Communication is a complex process, and it is sometimes difficult to determine where or with whom a communication encounter starts and ends. Models of communication simplify the process by providing a visual representation of the various aspects of a communication encounter. Some models explain communication in more detail than others, but even the most complex model cannot recreate what we experience in any given moment of a communication encounter.
Models still serve a valuable purpose because they define communication and allow you to see specific concepts and steps within the process of communication. Models give rise to ideas or nuances that you may not have considered. When you become aware of how communication functions, you can think through your communication encounters more deliberately, which can help you better prepare for future communication and learn from your previous communication.
The three models of communication discussed in this chapter are:
- The Transmission Model
- The Interaction Model
- The Transaction Model
Although these models of communication differ, they contain some common elements. The first two models, the Transmission Model and the Interaction Model, include the following parts: participants, messages, encoding, decoding, and channels. In communication models, participants are the senders and/or receivers of messages in a communication encounter. The message is the verbal and nonverbal content being conveyed from sender to receiver. For example, when you say “Hello!” to your friend, you are sending a message of greeting that will be received by your friend.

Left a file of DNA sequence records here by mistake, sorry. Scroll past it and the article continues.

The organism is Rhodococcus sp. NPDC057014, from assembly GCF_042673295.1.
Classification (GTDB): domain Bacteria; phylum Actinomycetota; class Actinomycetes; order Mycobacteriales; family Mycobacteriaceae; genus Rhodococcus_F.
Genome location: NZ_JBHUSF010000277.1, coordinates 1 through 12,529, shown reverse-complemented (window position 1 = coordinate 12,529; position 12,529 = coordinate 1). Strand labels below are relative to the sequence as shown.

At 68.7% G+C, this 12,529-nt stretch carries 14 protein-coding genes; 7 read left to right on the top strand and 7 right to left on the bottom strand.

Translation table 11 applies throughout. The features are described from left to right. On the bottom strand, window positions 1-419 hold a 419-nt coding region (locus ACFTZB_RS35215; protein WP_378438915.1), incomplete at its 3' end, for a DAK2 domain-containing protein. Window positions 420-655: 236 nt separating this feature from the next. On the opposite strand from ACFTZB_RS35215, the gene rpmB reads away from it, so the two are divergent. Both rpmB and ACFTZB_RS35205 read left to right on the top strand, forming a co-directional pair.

The internal cognitive process that allows participants to send, receive, and understand messages includes the processes of encoding and decoding.
- Encoding is the process of turning thoughts into communication. For example, as a sender, you have to decide how to encode your thoughts/message in a way that will convey your message such that the receiver will understand.
- Decoding is the process of turning a communication message into thoughts. For example, you may realize you’re hungry and encode the following message to send to your roommate: “I’m hungry. Do you want to get pizza tonight?” As your roommate receives the message, they decode your communication and turn it back into thoughts in order to make meaning out of it.
Of course, you don’t just communicate verbally – you have various options, or channels, for communication. Encoded messages are sent through a channel, or a sensory route on which a message travels, to the receiver for decoding. While communication can be sent and received using any sensory route (sight, smell, touch, taste, or sound), most communication occurs through visual (sight) and/or auditory (sound) channels. If your roommate has headphones on and is engrossed in a video game, you may need to get their attention by waving your hands before you can ask them about ordering Thai food.
Now, let’s examine the three models of communication discussed in this chapter: Transmission, Interaction, and Transaction Models.
Activity: Check Your Understanding
With editorial changes, adapted from:
Communication in the Real World: An Introduction to Communication Studies by University of Minnesota. Licensed under a Creative Commons Attribution-NonCommercial-ShareAlike 4.0 International License, except where otherwise noted.